The number of life-threatening diseases has been greatly reduced by
effective immunization programs aimed at children, which, through
vaccines given by infection or by mouth, defend them against infection.
Our bodies have natural defences -- antibodies -- against diseases.
The idea of immunization is to give us anti-bodies against those
diseases for which we may have no natural resistance.
pregnancy, a baby acquires certain protective antibodies from its mother
through the placenta. Antibodies are also contained in the colostrum, a
thin liquid produced by the breasts during the first few
days after birth. Colostrum helps to increase the baby's immunity to
disease during the vulnerable early weeks and, even if the mother
intends not to breast-feed, it is important that babies are put to the
breast for the first few days to gain this protection.
Immunization through a vaccination or an oral dose is a way of giving
children antibodies against those diseases to which they may not have
natural immunity. The process is used particularly to protect children
against what were formerly killer diseases. These diseases can still be
fatal today, although, of course, medical knowledge and treatments have
A vaccine contains small parts (either live or
killed) of the virus or bacteria which causes a disease. These have been
treated so that they do not cause disease. When injected or given
orally, they stimulate us to produce the necessary antibodies which will
defend us against future infections.
Once we have the right
anti-bodies we are usually immune from a disease for the rest of our
life. Immunization programs are therefore aimed at children to protect
them before they catch a disease and to set them up for the future. Some
immunizations, though, need topping up and children may require boosters
as they get older.
Immunization programs are available against nine childhood diseases, and
immunization starts as early as two months. Many of these diseases are
now so rare that you may feel there is no longer a threat. If
immunization levels fall, however, they could well become common again.
The first infection is
against Hib or Haemophilus influenzae type b, an infection which
can cause the Hib form of meningitis, epiglottis ( a severe throat
swelling that affects breathing ), pneumonia, blood poisoning and
infections of bones and joints. Before immunization was available, Hib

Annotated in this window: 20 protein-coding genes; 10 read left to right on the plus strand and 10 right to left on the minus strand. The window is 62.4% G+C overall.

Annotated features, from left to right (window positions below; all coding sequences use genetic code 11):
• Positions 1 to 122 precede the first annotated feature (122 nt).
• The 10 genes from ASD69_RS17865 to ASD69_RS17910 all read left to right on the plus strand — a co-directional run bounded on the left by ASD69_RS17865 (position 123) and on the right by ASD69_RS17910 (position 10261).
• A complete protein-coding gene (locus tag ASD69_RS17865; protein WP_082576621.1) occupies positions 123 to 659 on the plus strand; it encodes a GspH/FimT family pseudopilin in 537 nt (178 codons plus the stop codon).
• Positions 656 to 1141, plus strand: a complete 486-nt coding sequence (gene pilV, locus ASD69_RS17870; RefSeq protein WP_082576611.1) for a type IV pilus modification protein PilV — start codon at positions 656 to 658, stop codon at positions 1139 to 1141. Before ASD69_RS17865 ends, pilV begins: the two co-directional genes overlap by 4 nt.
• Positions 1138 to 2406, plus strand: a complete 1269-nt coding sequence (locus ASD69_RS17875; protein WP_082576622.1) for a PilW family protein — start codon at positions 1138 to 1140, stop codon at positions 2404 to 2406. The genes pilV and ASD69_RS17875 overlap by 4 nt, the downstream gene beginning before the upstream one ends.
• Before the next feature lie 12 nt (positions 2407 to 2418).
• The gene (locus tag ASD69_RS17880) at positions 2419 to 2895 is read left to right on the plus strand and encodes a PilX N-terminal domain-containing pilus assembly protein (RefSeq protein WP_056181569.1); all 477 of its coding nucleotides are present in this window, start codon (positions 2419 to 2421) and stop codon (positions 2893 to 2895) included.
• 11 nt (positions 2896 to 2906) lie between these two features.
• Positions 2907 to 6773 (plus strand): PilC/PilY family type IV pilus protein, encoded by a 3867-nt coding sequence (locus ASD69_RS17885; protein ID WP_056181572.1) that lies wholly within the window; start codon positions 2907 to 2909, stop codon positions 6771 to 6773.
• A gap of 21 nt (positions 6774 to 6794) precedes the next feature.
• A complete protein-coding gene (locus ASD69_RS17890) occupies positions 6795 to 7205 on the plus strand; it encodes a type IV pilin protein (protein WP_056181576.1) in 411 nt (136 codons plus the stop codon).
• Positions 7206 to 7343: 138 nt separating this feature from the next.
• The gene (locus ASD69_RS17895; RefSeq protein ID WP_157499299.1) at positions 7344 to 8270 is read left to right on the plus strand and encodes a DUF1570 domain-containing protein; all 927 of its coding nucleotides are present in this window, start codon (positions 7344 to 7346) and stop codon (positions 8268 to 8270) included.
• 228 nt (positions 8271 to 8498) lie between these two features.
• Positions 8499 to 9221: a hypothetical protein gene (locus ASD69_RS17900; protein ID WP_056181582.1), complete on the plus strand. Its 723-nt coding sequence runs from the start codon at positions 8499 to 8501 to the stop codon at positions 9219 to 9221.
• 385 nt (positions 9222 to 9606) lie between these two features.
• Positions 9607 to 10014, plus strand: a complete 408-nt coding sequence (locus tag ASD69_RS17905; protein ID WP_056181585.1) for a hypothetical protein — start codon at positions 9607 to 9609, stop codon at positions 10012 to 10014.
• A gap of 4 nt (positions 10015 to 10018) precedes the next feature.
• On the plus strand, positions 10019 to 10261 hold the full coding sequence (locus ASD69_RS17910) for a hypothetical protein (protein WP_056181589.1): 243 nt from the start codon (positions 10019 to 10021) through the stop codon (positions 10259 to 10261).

caused death or brain damage in the under-fives.
DTP AND POLIO
At the same time
as a baby receives the Hib vaccine -- at two, three and four months --
he also gets a DTP jab and polio drops. DTP stands for diphtheria,
tetanus and pertussis, which is better known as whooping cough.
Diphtheria is dangerous but now very rare. It starts as a sore throat
but soon blocks the nose or throat, making breathing very difficult. It
can last for weeks.
Tetanus is caused by germs from dirt getting into
an open wound or burn. It attacks the nervous system, causing muscle
spasms that can affect breathing. In serious cases, it can kill a child
or indeed an adult.
Whooping cough is very infectious, causing long
bouts of coughing, choking and vomiting that may continue for three or
four weeks. With up to 50 bouts a day, it is very exhausting for
Polio, once known as infantile paralysis, attacks the
nervous system and may often paralyse breathing and leg muscles. Damage
can be permanent. Three doses of polio drops are given at the same time
as Hib and DTP.
A single infection of MMR
vaccine at 12 - 15 months protects against measles, mumps and rubella (
German measles ).
Measles is a highly infectious childhood illness,
causing a fever and an uncomfortable rash. For about one child in 15
there can be serious complications, including encephalitis or
inflammation of the brain, serious ear infections, bronchitis and
pneumonia. Measles can be fatal.
Mumps is usually a mild illness
causing swollen cheeks, but complications can occur. Boys suffer from
painful swollen testicles and girls need to be immunized as it can cause
an infection of the ovaries in sexually mature women.
Rubella is a
mild illness for children but if a pregnant woman who is not immune
catches it, her baby can be born deaf, blind and with heart and brain
damage. This is why girls have an additional rubella infection at 10 -
age of 3 - 5 years, children have boosters for diphtheria and tetanus,
and a polio booster. The BCG injection against tuberculosis usually
takes place at age 13, and school leavers have tetanus and polio
boosters; tetanus should then be boosted every ten years.